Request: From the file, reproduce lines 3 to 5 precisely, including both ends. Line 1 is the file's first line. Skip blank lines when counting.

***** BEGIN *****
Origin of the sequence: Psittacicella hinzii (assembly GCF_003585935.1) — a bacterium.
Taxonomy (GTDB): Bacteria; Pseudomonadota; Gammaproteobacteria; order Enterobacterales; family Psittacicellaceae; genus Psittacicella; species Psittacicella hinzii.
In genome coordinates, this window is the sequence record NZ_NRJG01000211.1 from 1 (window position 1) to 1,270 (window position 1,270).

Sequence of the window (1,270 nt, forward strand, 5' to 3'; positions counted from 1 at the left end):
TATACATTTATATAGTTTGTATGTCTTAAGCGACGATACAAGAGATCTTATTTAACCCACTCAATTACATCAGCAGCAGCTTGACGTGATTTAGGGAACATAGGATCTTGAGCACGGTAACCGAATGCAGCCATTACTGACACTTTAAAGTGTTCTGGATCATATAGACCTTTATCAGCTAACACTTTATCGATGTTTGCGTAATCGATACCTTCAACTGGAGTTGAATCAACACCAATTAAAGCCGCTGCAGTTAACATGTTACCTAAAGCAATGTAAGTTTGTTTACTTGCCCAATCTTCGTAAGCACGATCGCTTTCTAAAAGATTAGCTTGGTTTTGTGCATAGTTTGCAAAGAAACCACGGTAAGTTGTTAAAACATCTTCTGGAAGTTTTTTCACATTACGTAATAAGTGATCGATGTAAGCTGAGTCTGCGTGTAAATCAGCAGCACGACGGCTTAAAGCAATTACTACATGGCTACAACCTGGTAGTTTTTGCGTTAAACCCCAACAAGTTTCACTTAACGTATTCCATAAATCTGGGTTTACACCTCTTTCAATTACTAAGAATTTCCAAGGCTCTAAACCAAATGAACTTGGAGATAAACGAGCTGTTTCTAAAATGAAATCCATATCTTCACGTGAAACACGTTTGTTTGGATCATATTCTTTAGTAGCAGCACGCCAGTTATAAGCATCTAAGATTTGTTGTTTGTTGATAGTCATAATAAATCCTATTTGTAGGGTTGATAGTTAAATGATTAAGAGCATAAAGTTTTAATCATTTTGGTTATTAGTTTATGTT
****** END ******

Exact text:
In genome coordinates, this window is the sequence record NZ_NRJG01000211.1 from 1 (window position 1) to 1,270 (window position 1,270).

Sequence of the window (1,270 nt, forward strand, 5' to 3'; positions counted from 1 at the left end):
TATACATTTATATAGTTTGTATGTCTTAAGCGACGATACAAGAGATCTTATTTAACCCACTCAATTACATCAGCAGCAGCTTGACGTGATTTAGGGAACATAGGATCTTGAGCACGGTAACCGAATGCAGCCATTACTGACACTTTAAAGTGTTCTGGATCATATAGACCTTTATCAGCTAACACTTTATCGATGTTTGCGTAATCGATACCTTCAACTGGAGTTGAATCAACACCAATTAAAGCCGCTGCAGTTAACATGTTACCTAAAGCAATGTAAGTTTGTTTACTTGCCCAATCTTCGTAAGCACGATCGCTTTCTAAAAGATTAGCTTGGTTTTGTGCATAGTTTGCAAAGAAACCACGGTAAGTTGTTAAAACATCTTCTGGAAGTTTTTTCACATTACGTAATAAGTGATCGATGTAAGCTGAGTCTGCGTGTAAATCAGCAGCACGACGGCTTAAAGCAATTACTACATGGCTACAACCTGGTAGTTTTTGCGTTAAACCCCAACAAGTTTCACTTAACGTATTCCATAAATCTGGGTTTACACCTCTTTCAATTACTAAGAATTTCCAAGGCTCTAAACCAAATGAACTTGGAGATAAACGAGCTGTTTCTAAAATGAAATCCATATCTTCACGTGAAACACGTTTGTTTGGATCATATTCTTTAGTAGCAGCACGCCAGTTATAAGCATCTAAGATTTGTTGTTTGTTGATAGTCATAATAAATCCTATTTGTAGGGTTGATAGTTAAATGATTAAGAGCATAAAGTTTTAATCATTTTGGTTATTAGTTTATGTT